VIDEO: Are Opposed Piston Diesels the Future of Military Powertain Technology?

AVL Power Train Engineering to work with US Army Tank Automotive Research, Development and Engineering Center on new opposed piston combat engine technology demonstrator. A new spin on an old technology?

AVL has announced that they’ve been awarded a $17 million dollar project by the National Advanced Mobility Consortium (NAMC) to do some R&D work with the US Army Tank Automotive Research, Development and Engineering Center (TARDEC).

Together, they’re going to work on an opposed-piston two-stroke single cylinder advanced combat engine technology demonstrator.

That’s a lot of words.

Essentially, they’re going to do develop an advanced engine which could power a number of military vehicles.

This is especially interesting for the engineering community because it’s an opposed-piston engine, not an advanced gas turbine.

We know that M1 Abram Tanks, for example, used gas turbine technology. Conventional wisdom has been that gas turbines are the way to get the most thermal efficiency out of any kind of automotive power system. That’s why they use it as turbo shafts in helicopters.

So what should we expect from an opposed-piston engine?

We know that the military favors a commonality of fuels, usually kerosene-based, JP type fuels. So it’s safe to assume this is going to be a diesel.

Opposed-piston diesels have been done before and been done successfully, notably in the early 1930s.

The Jumo Engine Company in Germany, Junkers Engine Division, developed an aviation opposed-piston diesel engine in the early ‘30s, the Jumo 204.

It’s a really interesting way of getting thermal efficiency from a mechanically simple device. If you use blower scavenging and a two-stroke diesel configuration you can do this without a valve gear. You also reduce the number of machine surfaces in the crank case, eliminating the cylinder head.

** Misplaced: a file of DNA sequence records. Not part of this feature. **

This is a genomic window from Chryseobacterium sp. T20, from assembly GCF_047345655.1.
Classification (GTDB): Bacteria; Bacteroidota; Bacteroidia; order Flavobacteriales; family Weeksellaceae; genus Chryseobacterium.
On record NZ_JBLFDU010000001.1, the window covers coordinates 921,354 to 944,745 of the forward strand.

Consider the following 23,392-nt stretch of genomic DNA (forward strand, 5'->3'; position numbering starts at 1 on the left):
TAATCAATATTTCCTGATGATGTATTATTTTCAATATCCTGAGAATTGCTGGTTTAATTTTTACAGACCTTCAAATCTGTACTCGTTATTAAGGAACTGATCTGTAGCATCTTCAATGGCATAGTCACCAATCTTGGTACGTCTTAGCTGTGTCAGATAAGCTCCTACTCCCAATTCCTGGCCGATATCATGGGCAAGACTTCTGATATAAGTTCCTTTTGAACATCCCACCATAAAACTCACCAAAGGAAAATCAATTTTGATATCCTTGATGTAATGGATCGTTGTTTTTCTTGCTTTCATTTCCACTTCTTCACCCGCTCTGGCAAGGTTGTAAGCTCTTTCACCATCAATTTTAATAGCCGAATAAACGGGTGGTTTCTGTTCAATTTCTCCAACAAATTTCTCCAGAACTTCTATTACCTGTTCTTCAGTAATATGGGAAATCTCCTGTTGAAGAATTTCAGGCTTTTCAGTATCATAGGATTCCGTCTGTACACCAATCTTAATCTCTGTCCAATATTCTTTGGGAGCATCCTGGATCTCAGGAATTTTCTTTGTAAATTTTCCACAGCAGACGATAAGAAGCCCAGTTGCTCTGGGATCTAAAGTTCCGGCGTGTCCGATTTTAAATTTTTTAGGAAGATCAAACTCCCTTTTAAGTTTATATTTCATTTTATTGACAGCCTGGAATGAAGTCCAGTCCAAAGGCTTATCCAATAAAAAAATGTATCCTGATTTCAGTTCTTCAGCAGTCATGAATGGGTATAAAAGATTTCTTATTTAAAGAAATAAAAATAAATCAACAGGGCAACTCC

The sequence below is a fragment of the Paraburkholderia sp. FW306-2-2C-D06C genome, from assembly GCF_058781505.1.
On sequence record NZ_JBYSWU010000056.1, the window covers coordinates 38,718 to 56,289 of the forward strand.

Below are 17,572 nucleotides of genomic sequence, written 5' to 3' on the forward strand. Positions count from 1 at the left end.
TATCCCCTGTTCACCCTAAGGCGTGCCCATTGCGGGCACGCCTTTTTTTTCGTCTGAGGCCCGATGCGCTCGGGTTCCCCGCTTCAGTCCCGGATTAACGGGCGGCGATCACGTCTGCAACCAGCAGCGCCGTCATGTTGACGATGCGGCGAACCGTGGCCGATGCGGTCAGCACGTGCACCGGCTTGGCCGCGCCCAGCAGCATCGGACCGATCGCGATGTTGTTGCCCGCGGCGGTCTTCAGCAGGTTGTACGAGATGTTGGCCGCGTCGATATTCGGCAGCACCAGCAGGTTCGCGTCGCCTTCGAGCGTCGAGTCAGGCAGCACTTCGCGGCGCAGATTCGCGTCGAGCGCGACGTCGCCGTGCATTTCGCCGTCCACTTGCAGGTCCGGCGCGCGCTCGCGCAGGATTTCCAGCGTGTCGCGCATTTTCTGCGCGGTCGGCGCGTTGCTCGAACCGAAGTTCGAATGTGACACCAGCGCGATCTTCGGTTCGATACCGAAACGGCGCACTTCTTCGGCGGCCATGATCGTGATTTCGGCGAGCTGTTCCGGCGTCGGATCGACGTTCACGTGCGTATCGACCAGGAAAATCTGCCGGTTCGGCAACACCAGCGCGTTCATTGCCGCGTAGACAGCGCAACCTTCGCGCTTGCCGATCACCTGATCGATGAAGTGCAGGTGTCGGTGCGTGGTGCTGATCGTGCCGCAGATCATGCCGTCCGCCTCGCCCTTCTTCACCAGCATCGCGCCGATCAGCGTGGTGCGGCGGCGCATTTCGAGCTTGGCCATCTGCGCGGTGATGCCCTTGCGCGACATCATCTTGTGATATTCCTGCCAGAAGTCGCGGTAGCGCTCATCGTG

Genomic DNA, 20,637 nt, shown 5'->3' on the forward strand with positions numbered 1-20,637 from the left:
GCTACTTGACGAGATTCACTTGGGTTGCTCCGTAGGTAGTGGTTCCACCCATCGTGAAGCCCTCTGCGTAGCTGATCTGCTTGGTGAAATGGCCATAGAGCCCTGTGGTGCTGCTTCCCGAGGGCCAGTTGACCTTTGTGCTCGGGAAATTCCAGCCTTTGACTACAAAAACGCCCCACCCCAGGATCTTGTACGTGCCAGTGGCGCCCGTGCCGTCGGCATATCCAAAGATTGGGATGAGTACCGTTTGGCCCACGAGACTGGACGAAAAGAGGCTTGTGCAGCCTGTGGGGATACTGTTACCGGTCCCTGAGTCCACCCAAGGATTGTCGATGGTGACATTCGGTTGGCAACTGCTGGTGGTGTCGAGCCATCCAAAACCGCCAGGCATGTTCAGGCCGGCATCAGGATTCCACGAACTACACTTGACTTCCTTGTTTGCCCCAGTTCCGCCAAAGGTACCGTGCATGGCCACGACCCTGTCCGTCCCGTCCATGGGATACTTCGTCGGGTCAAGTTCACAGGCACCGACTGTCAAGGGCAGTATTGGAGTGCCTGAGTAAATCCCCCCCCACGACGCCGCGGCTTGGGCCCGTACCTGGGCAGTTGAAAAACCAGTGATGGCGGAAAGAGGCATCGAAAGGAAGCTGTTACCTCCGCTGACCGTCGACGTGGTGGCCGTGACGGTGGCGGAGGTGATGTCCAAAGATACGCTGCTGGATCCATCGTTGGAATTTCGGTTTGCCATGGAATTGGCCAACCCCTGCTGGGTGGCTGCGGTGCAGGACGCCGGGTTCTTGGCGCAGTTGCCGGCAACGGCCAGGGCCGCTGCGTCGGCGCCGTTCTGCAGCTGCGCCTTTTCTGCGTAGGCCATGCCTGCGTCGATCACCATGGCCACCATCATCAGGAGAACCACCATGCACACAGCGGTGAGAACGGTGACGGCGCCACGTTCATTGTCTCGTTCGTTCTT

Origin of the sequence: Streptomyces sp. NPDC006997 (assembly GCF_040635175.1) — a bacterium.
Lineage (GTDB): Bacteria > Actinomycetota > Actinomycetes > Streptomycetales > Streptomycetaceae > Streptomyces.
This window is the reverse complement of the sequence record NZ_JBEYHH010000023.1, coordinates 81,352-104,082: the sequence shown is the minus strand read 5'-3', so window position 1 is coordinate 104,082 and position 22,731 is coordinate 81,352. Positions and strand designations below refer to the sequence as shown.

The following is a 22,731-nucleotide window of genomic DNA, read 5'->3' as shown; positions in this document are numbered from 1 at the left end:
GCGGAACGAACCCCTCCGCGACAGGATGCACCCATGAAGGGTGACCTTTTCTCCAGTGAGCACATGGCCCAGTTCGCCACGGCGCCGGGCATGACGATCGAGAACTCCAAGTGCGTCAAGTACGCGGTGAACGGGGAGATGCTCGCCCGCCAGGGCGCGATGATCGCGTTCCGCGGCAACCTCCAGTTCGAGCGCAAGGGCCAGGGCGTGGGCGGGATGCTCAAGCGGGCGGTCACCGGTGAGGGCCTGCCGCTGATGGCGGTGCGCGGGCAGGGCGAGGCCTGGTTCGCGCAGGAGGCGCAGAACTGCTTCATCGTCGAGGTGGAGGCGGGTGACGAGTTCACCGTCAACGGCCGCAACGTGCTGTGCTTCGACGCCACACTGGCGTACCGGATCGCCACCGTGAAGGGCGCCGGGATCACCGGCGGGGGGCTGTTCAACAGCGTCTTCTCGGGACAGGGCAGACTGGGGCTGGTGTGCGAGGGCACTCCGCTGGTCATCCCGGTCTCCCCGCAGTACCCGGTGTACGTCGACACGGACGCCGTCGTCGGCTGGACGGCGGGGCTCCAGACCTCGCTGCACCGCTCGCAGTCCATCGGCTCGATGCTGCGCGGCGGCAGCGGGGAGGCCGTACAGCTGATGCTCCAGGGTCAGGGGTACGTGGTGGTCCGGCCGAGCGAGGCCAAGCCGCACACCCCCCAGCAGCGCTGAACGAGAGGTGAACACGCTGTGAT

Essentially, you have single cylinders that hold two pistons, you’ve halved the number of effective cylinder bores that have to be in the machine and have only bearing saddles to hold the two crank shafts. The crank shafts are a disadvantage which you have to gear together to combine that power.

In the Jumo engine, they used only one of the crank shafts to power all the engine accessory drives, absorbing about 25 percent of the power in doing so. You still have to draw power off of one of the crank shafts though.

One alternative to that technology appeared in the ‘50s.

Rootes Group designed a diesel engine for Commer’s commercial truck division, called the TS3.

The TS3 is a really interesting technology where very large rocker arms are used to convert that reciprocating motion of the pistons going in and out and convey that to a single crank shaft in the center. It was a really useful kind of technology at the time.

It was however nicknamed “The Knocker,” which gives you a sense of how noisy the thing was.

Large sorts of high mass rockers, oscillating back and forth, looked like a neat solution to the problem, but I doubt they’re going to work in this application.

So is the future of US military engine technology going to move away from gas turbines and toward good old-fashioned diesel engines? I think it’s possible.

With the thermal efficiency gains that are now possible through improvements in lubricants, thermal efficiency and decreases in internal friction, I think the hundred-plus-year-old technology of reciprocating pistons and cylinders won’t be going away any time soon.

Written by

James Anderton

Jim Anderton is the Director of Content for Mr. Anderton was formerly editor of Canadian Metalworking Magazine and has contributed to a wide range of print and on-line publications, including Design Engineering, Canadian Plastics, Service Station and Garage Management, Autovision, and the National Post. He also brings prior industry experience in quality and part design for a Tier One automotive supplier.